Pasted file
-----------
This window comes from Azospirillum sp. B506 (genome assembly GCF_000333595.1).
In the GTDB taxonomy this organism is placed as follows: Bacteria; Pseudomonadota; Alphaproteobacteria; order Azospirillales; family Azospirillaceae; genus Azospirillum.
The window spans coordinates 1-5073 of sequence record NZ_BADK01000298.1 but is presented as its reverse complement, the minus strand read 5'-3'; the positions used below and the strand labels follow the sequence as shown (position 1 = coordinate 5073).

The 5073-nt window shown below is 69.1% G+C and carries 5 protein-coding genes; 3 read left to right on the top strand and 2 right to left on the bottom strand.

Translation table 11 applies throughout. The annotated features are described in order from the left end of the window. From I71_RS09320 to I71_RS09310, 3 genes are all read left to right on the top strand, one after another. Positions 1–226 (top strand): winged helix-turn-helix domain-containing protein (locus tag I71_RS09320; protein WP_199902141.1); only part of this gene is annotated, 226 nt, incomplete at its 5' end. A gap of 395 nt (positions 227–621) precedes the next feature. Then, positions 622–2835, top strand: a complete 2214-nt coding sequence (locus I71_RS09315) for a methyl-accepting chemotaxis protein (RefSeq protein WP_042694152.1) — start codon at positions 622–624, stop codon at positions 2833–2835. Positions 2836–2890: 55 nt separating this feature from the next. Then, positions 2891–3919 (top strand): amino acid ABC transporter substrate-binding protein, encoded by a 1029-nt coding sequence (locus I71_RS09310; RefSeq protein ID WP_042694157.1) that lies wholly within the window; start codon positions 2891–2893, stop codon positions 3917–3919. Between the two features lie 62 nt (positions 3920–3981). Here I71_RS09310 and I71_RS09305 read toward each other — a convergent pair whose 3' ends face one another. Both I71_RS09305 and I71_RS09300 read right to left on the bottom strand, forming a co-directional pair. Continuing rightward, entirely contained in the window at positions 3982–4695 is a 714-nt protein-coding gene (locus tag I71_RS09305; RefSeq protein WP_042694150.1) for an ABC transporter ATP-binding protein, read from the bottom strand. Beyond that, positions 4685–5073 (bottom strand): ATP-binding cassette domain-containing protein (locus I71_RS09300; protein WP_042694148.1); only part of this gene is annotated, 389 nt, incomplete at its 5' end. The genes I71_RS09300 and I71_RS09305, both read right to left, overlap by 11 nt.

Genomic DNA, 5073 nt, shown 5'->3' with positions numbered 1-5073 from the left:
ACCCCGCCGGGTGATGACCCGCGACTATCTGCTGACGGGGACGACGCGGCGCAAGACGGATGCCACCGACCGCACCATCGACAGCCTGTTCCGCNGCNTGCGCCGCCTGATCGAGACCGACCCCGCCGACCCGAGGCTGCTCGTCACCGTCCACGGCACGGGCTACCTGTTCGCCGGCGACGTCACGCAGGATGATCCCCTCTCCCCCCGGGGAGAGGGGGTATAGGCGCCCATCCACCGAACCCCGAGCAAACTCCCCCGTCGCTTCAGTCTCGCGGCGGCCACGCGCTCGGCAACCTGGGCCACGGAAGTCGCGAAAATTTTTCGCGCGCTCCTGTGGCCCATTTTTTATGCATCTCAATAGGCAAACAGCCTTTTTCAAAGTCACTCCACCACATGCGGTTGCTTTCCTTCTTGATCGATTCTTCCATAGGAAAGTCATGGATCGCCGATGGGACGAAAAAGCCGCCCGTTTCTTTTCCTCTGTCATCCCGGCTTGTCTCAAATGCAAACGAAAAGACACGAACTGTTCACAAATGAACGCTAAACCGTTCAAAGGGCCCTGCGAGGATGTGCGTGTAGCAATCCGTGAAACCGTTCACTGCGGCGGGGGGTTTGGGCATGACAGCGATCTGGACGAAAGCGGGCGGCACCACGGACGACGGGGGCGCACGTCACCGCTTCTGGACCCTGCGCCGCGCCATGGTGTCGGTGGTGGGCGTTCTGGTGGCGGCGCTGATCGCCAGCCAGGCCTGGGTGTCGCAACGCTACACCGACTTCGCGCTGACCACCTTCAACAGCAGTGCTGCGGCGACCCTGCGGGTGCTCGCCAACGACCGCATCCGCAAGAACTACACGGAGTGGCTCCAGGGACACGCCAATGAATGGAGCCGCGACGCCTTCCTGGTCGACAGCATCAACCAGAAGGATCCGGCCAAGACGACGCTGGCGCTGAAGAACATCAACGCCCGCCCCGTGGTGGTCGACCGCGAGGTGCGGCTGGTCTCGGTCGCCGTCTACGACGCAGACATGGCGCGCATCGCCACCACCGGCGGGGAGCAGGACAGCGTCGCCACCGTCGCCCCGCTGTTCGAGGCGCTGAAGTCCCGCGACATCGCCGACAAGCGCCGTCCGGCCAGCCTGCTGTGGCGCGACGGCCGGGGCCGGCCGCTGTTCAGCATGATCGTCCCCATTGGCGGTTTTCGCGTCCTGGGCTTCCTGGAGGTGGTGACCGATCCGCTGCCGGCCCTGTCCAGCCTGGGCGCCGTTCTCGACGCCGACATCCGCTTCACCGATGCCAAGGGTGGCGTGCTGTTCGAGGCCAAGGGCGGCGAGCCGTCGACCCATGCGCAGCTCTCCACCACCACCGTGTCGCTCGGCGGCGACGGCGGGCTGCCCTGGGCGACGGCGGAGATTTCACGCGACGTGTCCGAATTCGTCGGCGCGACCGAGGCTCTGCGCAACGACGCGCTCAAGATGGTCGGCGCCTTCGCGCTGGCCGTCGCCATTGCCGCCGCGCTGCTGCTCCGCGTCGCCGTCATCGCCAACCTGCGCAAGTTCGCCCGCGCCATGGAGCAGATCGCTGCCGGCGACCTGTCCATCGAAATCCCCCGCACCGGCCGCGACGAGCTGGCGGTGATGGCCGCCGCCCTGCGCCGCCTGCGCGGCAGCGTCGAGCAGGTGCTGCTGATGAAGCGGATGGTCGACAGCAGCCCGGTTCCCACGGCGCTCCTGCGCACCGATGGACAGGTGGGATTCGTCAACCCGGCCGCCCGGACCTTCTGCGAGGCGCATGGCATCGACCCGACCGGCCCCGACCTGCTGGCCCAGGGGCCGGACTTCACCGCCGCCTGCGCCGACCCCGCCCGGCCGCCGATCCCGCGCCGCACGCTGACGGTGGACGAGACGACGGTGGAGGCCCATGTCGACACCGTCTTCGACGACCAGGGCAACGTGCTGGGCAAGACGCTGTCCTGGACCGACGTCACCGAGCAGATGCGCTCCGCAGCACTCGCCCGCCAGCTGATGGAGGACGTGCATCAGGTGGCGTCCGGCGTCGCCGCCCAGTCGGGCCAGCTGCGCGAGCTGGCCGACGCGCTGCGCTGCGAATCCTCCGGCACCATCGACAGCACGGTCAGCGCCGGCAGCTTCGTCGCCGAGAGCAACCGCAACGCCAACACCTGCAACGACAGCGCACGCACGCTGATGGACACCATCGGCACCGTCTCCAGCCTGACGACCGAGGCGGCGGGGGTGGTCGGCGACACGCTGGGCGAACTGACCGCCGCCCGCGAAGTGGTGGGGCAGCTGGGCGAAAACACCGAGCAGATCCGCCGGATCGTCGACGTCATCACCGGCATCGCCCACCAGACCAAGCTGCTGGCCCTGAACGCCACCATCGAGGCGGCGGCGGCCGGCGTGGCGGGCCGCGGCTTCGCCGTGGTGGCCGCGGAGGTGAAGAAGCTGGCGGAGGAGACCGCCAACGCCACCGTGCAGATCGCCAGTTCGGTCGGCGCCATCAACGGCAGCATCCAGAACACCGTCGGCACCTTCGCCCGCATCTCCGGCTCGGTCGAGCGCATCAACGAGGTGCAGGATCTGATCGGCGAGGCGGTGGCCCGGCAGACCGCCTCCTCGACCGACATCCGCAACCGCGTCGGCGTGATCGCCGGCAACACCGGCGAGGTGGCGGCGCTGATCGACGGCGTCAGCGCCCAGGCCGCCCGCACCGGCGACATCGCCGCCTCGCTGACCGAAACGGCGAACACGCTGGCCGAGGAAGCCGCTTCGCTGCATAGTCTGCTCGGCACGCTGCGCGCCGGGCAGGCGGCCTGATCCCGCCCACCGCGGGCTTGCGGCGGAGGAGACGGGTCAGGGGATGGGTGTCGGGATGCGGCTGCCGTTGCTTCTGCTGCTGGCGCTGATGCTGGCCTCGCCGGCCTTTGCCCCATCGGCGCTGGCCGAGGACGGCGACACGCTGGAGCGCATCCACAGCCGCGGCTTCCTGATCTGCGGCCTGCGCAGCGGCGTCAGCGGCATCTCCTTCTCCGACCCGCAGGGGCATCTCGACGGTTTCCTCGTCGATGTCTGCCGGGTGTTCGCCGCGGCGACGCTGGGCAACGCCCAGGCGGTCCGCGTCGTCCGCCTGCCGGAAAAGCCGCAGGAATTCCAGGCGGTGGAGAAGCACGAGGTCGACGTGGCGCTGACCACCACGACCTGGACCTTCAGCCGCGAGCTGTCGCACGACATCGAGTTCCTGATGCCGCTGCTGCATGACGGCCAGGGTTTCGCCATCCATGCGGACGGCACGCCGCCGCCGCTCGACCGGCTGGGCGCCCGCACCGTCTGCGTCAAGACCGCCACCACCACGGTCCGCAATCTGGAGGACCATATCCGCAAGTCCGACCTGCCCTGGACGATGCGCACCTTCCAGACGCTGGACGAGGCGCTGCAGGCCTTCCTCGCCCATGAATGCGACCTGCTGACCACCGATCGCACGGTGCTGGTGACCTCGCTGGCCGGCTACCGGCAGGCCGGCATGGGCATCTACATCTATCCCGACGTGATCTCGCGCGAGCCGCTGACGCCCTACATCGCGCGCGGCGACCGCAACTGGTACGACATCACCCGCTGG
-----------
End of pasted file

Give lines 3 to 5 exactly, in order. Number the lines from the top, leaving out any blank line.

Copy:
The window spans coordinates 1-5073 of sequence record NZ_BADK01000298.1 but is presented as its reverse complement, the minus strand read 5'-3'; the positions used below and the strand labels follow the sequence as shown (position 1 = coordinate 5073).

The 5073-nt window shown below is 69.1% G+C and carries 5 protein-coding genes; 3 read left to right on the top strand and 2 right to left on the bottom strand.

Translation table 11 applies throughout. The annotated features are described in order from the left end of the window. From I71_RS09320 to I71_RS09310, 3 genes are all read left to right on the top strand, one after another. Positions 1–226 (top strand): winged helix-turn-helix domain-containing protein (locus tag I71_RS09320; protein WP_199902141.1); only part of this gene is annotated, 226 nt, incomplete at its 5' end. A gap of 395 nt (positions 227–621) precedes the next feature. Then, positions 622–2835, top strand: a complete 2214-nt coding sequence (locus I71_RS09315) for a methyl-accepting chemotaxis protein (RefSeq protein WP_042694152.1) — start codon at positions 622–624, stop codon at positions 2833–2835. Positions 2836–2890: 55 nt separating this feature from the next. Then, positions 2891–3919 (top strand): amino acid ABC transporter substrate-binding protein, encoded by a 1029-nt coding sequence (locus I71_RS09310; RefSeq protein ID WP_042694157.1) that lies wholly within the window; start codon positions 2891–2893, stop codon positions 3917–3919. Between the two features lie 62 nt (positions 3920–3981). Here I71_RS09310 and I71_RS09305 read toward each other — a convergent pair whose 3' ends face one another. Both I71_RS09305 and I71_RS09300 read right to left on the bottom strand, forming a co-directional pair. Continuing rightward, entirely contained in the window at positions 3982–4695 is a 714-nt protein-coding gene (locus tag I71_RS09305; RefSeq protein WP_042694150.1) for an ABC transporter ATP-binding protein, read from the bottom strand. Beyond that, positions 4685–5073 (bottom strand): ATP-binding cassette domain-containing protein (locus I71_RS09300; protein WP_042694148.1); only part of this gene is annotated, 389 nt, incomplete at its 5' end. The genes I71_RS09300 and I71_RS09305, both read right to left, overlap by 11 nt.